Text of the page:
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[5ShidlerJLComTech022] Invalidity of Covenants not to Compete in California Affects Employers Nationwide

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dc.contributor.author Shidler Journal of Law, Commerce and Technology
dc.contributor.author Wardwell, Sheri
dc.date.accessioned 2010-06-07T19:54:55Z
dc.date.available 2010-06-07T19:54:55Z
dc.date.issued 2009
dc.identifier.citation 5 Shidler J. L. Com. & Tech. 22 (2009) en_US
dc.identifier.issn 1547-0695
dc.identifier.uri http://hdl.handle.net/1773.1/436
dc.description.abstract Abstract: In Edwards v. Arthur Andersen LLP, the Supreme Court of California rejected the Ninth Circuit Court of Appeals’ “narrow restraint” exception to California Business and Professional Code section 16600 regarding the unenforceability of covenants not to compete (CNCs). Edwards affirms that, unless the agreement falls within a statutory exception, CNCs in employment agreements are invalid as a matter of law in California because of California's strong interest in protecting employee mobility as codified in section 16600. Despite California’s strong public policy against CNCs, an employee who wins the race to a California courthouse may not necessarily benefit from section 16600 if the employee was not a California resident or employed by a Californian employer at the time she agreed to a CNC. This Article evaluates California law and the resolution of the conflict of law issues that arise between California and other states more willing to enforce CNCs. en_US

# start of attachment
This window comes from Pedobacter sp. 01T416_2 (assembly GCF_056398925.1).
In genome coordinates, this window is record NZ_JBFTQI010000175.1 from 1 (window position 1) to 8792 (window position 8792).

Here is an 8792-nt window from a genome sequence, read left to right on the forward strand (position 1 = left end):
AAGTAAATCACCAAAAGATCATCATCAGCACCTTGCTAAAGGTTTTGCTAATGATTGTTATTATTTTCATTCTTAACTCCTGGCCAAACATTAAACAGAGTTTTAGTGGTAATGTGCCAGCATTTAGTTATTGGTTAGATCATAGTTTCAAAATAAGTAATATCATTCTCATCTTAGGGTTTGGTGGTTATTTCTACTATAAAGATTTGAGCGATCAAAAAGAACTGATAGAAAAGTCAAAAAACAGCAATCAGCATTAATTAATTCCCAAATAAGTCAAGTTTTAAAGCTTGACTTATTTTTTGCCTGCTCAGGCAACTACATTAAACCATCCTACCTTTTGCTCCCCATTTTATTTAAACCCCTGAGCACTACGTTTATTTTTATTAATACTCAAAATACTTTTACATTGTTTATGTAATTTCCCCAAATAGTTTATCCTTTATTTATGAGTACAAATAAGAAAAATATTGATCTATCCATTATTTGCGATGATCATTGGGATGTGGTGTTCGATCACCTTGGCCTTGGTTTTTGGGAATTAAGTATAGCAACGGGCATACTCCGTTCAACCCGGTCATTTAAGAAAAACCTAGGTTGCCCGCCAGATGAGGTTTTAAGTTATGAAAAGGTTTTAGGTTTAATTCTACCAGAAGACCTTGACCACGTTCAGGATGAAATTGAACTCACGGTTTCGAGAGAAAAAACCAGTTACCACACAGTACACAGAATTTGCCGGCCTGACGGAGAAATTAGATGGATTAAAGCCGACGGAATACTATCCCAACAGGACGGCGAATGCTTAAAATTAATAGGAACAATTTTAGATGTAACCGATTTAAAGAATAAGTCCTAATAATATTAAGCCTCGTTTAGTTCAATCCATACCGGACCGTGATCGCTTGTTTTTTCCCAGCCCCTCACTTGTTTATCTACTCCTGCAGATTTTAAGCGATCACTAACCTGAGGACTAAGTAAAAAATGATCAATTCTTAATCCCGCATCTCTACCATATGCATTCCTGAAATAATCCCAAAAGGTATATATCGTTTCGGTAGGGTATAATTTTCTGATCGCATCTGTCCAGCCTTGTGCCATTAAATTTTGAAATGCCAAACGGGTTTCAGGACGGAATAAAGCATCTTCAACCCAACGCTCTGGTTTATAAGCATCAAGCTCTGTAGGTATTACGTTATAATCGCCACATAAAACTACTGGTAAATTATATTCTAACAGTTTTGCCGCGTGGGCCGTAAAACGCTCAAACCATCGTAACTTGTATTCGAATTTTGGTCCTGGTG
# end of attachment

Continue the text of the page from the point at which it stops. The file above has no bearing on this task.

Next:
dc.language.iso en_US en_US
dc.publisher Seattle: Shidler Journal of Law, Commerce and Technology, University of Washington School of Law en_US
dc.subject Corporate & Commercial en_US
dc.title [5ShidlerJLComTech022] Invalidity of Covenants not to Compete in California Affects Employers Nationwide en_US
dc.type Article en_US

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